As the third Covid-19 wave is projected to impact children in a bigger way, the Government has issued guidelines for Covid-care management for kids. According to the guidelines, drugs such as ivermectin, hydroxychloroquine, favipiravir and antibiotics like doxycycline and azithromycin, which are prescribed for adult patients, should not be recommended for treating the minor.
The Union Health Ministry’s recommendations include augmenting existing Covid-care facilities to provide care to children with acute coronavirus infection.
“Similarly, issues of optimal treatment for multisystem inflammatory syndrome in children ( MIS-C ) need to be addressed by clinical trials, such as comparison of low dose with high doses steroids, comparison of steroids with IVIG and others,” it added.
Various States like Delhi, UP and Maharashtra on their own have already started taking measures — from ramping up paediatric beds to prioritising vaccination for parents of kids below 12 years.
Covid drugs used to treat adults not fit for kids: Govt guidelines
They are formulating children-specific protocol to set up oxygen plants and establishing more testing labs.
According to the Central guidelines, once vaccines are approved for children, those with comorbid conditions having more severe manifestations of Covid-19 and poorer outcomes should be a priority group for immunisation.
About the treatment of children, the guidelines said most drugs used in adults such as ivermectin, hydroxychloroquine, favipiravir and antibiotics such as doxycycline or azithromycin have not been tested on children for prevention or treatment of Covid infection among them. “Therefore, these are not recommended in children.”
Stating that there may be intermittent surges in the number of coronavirus cases, the guidelines said, “A combined effort from the private and public sector is needed to handle any surge (in cases) in the future after the withdrawal of the lockdown, school reopening or as a third wave over the next three to four months. The basic principles of equity and dignity of care should be followed.”
The guidelines said estimates for additional bed capacity for pediatric care may be calculated based on peak daily cases in different districts during the second wave of the Covid-19 infections.
From this, projections for pediatric cases and the number of admissions required can be derived, it said.
“It is desirable to augment the existing Covid-care facilities to provide care to children with acute Covid. This will need additional pediatric-specific equipment, infrastructure and pediatric formulations. “Also, an adequate number of trained manpower -- both doctors and nurses -- should be provided. The health authorities should initiate capacity building programmes for appropriate pediatric care. In standalone paediatric hospitals, separate arrangements, for example, separate beds for paediatric Covid care need to be set up,” the guidelines said.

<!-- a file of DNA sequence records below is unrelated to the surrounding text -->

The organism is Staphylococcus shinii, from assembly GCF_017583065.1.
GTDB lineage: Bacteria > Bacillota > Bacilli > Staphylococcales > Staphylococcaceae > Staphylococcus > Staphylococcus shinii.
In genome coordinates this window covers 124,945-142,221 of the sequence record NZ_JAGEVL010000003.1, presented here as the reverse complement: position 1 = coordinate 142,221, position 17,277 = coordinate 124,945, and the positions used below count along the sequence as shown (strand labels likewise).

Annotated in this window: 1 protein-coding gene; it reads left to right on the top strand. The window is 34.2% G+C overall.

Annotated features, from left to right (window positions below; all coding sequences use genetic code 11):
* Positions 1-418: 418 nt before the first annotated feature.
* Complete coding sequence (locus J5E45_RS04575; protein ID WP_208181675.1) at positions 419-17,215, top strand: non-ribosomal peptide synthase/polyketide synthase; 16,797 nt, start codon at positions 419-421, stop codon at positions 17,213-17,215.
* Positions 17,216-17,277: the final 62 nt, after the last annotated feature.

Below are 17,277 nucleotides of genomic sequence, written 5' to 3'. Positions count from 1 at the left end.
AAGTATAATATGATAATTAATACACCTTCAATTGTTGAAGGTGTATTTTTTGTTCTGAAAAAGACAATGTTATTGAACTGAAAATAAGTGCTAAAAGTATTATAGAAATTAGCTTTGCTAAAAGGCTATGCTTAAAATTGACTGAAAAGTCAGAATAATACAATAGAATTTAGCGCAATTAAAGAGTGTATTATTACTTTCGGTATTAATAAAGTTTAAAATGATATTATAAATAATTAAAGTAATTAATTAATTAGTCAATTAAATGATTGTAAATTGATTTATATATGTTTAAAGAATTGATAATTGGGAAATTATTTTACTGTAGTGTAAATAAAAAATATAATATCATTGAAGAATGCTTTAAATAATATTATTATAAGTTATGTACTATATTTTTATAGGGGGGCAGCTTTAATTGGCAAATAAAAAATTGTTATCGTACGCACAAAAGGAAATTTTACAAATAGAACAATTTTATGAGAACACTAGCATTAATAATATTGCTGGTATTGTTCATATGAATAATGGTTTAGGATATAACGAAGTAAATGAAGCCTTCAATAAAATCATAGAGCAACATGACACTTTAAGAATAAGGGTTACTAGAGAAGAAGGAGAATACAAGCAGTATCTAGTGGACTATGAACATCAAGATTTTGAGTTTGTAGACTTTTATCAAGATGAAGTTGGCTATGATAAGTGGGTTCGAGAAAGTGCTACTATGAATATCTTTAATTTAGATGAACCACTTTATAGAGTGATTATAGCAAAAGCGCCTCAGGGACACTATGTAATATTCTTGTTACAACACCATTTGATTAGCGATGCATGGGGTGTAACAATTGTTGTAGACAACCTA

It is desirable to designate specific areas in the Covid facilities for pediatric care and parents should be allowed to accompany the child there.
“For children with Multisystem Inflammatory Syndrome who test negative for acute Covid, care has to be provided by the existing pediatric facilities. These facilities also need augmentation, especially HDU and ICU services,” it said.
Noting that a majority of children have asymptomatic or mild illness and can be managed at home by parents, it said treatment for symptomatic patients include paracetamol for fever and monitoring conditions such as measuring respiratory rates, difficulty in respiration, oral intake and oxygen saturation.
“In a community setting, ASHA and MPW should be involved for management of children at home and also monitor to assess the need for referral and admission,” the guidelines said.
The document stressed on imparting training to community health workers for picking up the red flag signs. Also, all stakeholders, including the community, should be educated by information education communication.
“A few centres may be designated as regional centres of excellence for Covid care and research. These centres can provide leadership in clinical management and training. Telemedicine could be harnessed for reaching out to a large number of facilities,” it said.
The guidelines said that based on sero-surveillance reports, Covid-19 infection in children above 10 years of age occurs in a similar frequency to that of adults, even though among the confirmed cases less than 12 per cent are individuals less than 20 years of age.